August Existing Home Sales Lose Momentum

Existing home sales fell for the second straight month, despite near record-low interest rates, as low inventories kept would-be buyers at bay, the National Association of Realtors reported yesterday.

NAR said existing home sales fell by 0.9 percent to a seasonally adjusted annual rate of 5.33 million in August from a downwardly revised 5.38 million in July. After last month’s decline, sales are at their second-lowest pace of 2016, but are still slightly higher (0.8 percent) than a year ago (5.29 million).

Single-family home sales declined by 2.3 percent to 4.70 million in August from 4.81 million in July and fell by 0.6 percent above the 4.67 million pace a year ago. The median existing single-family home price was $242,200 in August, up 5.3 percent from August 2015. Existing condominium and co-op sales improved by 10.5 percent to 630,000 units in August from 570,000 in July and rose by 1.6 percent from a year ago (620,000 units). The median existing condo price was $225,100 in August, 3.7 percent higher than a year ago.

Regionally, existing home sales fell everywhere except for the Northeast, which saw an improvement of 6.1 percent in August to 700,000 units, and remained unchanged from a year ago. The median price in the Northeast was $274,100, which is 0.8 percent above August 2015.

In the Midwest, sales decreased by 0.8 percent to 1.27 million in August, but improved by 0.8 percent from a year ago. The median price in the Midwest was $190,700, up 5.5 percent from a year ago. Sales in the South in August fell by 2.7 percent to 2.16 million, but were 0.9 percent higher than a year ago. The median price in the South was $209,700, up 6.7 percent from a year ago. Sales in the West fell by 1.6 percent to 1.20 million in August, but were 0.8 percent higher than a year ago. The median price in the West rose to $347,400, which is 9.2 percent above August 2015.

Mark Vitner, senior economist with Wells Fargo Securities, Charlotte, N.C., said the lower-than-expected reading stemmed likely from the low level of inventories and affordability hurdles. “The median price of an existing home climbed 5.1 percent from a year earlier, and total inventory fell to just 2.04 million homes available for sale,” he said.

NAR Chief Economist Lawrence Yun said recent job growth is not yielding higher home sales. “Healthy labor markets in most the country should be creating a sustained demand for home purchases,” he said. “However, there’s no question that after peaking in June, sales in a majority of the country have inched backwards because inventory isn’t picking up to tame price growth and replace what’s being quickly sold.”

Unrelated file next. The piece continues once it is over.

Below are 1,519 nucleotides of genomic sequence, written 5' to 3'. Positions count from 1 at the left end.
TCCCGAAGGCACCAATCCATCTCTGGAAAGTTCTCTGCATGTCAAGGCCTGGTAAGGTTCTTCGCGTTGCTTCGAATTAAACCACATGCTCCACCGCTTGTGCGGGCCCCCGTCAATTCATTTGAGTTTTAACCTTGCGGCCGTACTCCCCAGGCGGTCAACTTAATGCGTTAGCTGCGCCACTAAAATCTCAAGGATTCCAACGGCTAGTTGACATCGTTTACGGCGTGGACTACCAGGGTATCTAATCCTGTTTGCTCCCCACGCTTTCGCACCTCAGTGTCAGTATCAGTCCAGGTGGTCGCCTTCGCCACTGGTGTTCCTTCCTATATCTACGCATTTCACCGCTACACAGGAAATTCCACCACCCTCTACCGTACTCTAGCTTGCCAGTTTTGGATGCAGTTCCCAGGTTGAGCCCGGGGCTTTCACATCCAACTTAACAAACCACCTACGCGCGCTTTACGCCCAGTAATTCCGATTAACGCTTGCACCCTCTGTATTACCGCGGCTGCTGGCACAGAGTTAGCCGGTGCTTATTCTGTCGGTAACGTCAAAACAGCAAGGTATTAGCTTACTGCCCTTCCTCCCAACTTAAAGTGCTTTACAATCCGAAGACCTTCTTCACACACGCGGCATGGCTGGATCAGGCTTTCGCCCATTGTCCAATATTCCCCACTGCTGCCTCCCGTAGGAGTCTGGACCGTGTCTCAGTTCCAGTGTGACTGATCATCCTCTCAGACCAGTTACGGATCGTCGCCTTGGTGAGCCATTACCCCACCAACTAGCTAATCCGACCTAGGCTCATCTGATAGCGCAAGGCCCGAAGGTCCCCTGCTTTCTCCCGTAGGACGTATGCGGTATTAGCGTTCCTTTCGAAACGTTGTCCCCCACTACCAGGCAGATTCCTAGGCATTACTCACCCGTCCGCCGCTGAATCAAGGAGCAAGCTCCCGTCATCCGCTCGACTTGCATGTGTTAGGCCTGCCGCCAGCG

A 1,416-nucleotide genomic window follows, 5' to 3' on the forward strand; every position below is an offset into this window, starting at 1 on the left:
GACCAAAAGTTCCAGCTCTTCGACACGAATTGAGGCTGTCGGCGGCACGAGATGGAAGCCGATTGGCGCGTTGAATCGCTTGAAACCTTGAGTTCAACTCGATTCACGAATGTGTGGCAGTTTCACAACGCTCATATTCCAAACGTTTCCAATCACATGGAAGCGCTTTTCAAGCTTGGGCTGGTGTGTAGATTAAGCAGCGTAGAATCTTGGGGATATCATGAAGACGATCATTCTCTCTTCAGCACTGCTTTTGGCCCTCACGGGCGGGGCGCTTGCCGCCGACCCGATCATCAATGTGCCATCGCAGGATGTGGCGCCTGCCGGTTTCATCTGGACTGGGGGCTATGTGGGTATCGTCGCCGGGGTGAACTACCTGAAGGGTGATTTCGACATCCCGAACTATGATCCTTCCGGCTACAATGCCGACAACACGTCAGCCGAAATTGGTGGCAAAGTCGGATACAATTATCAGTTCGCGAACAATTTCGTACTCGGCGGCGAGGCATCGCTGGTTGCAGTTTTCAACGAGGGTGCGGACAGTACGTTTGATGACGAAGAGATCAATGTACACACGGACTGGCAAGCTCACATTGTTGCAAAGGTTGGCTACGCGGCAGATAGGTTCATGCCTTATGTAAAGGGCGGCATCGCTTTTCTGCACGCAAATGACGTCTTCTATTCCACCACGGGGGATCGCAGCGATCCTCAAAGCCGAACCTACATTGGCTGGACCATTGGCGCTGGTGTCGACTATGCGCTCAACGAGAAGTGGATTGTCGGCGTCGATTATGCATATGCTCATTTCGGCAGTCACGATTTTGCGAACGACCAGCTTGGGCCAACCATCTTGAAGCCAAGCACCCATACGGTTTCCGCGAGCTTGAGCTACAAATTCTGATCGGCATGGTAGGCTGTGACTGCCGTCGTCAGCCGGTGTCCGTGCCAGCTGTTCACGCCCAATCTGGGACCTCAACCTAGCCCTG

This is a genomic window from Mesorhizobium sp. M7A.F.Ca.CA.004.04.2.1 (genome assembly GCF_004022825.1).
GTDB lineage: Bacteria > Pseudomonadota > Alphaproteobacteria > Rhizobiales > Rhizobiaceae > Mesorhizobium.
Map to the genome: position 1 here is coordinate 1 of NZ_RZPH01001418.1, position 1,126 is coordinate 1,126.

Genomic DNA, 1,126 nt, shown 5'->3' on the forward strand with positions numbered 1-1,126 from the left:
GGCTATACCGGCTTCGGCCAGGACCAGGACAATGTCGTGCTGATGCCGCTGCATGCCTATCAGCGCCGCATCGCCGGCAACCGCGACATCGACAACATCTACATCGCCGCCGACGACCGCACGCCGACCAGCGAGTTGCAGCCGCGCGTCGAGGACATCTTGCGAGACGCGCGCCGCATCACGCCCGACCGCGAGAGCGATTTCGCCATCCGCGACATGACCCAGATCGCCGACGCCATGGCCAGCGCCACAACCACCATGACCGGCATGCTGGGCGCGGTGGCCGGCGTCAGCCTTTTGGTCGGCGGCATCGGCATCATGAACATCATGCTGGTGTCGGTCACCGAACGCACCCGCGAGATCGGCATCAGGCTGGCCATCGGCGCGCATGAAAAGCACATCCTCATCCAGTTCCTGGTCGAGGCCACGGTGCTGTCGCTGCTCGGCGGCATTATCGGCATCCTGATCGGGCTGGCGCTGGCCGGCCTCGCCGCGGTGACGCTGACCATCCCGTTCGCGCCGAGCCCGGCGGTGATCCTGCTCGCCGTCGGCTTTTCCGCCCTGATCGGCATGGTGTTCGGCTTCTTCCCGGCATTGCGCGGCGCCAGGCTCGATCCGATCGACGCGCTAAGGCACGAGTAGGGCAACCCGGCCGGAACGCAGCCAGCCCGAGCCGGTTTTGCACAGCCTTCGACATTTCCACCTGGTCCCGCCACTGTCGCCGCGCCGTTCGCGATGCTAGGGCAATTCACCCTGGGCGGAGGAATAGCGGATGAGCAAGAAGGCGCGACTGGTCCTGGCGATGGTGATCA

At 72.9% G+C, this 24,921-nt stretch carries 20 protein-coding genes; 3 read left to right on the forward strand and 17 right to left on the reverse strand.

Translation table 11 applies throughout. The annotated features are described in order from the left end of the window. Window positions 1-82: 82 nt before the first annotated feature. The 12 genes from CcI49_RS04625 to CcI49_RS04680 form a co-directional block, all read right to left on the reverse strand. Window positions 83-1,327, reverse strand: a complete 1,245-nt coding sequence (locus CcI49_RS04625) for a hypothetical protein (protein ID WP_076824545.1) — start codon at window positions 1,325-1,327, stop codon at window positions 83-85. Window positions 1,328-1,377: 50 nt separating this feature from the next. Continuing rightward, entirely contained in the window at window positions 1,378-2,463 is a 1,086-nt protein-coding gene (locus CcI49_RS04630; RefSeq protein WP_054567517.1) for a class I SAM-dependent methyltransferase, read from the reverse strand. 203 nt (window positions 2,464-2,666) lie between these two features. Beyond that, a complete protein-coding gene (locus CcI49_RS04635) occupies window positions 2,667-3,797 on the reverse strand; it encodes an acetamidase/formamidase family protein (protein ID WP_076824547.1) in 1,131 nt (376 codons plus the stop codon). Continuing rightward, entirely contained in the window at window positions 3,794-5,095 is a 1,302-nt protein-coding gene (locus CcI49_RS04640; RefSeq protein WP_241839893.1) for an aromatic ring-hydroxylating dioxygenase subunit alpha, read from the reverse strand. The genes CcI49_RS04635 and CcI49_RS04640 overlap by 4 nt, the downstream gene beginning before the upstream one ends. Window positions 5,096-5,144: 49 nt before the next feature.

NAR said the median existing-home price for all housing types in August rose to $240,200, up 5.1 percent from a year ago ($228,500), marking the 54th consecutive month of year-over-year gains.

Total housing inventory at the end of August fell by 3.3 percent to 2.04 million existing homes available for sale, and is now 10.1 percent lower than a year ago (2.27 million) and has declined year-over-year for 15 straight months. Unsold inventory is at a 4.6-month supply at the current sales pace, down from 4.7 months in July.

The report said the share of first-time buyers was 31 percent in August, which is down from 32 percent both in July and a year ago. First-time buyers represented 30 percent of sales in all of 2015. Properties typically stayed on the market for 36 days in August, unchanged from July and down considerably from a year ago (47 days). Short sales were on the market the longest at a median of 144 days in August, while foreclosures sold in 42 days and non-distressed homes took 35 days. Forty-six percent of homes sold in August were on the market for less than a month.

The report said all-cash sales represented 22 percent of transactions in August, up from 21 percent in July and unchanged from a year ago. Individual investors purchased 13 percent of homes in August, up from 11 percent in July and 12 percent a year ago. Sixty-two percent of investors paid in cash in August.

Distressed sales represented 5 percent of sales in August, unchanged from last month and down from 7 percent a year ago. Four percent of August sales were foreclosures and 1 percent were short sales. Foreclosures sold for an average discount of 12 percent below market value in August (18 percent in July), while short sales were discounted 14 percent (16 percent in July).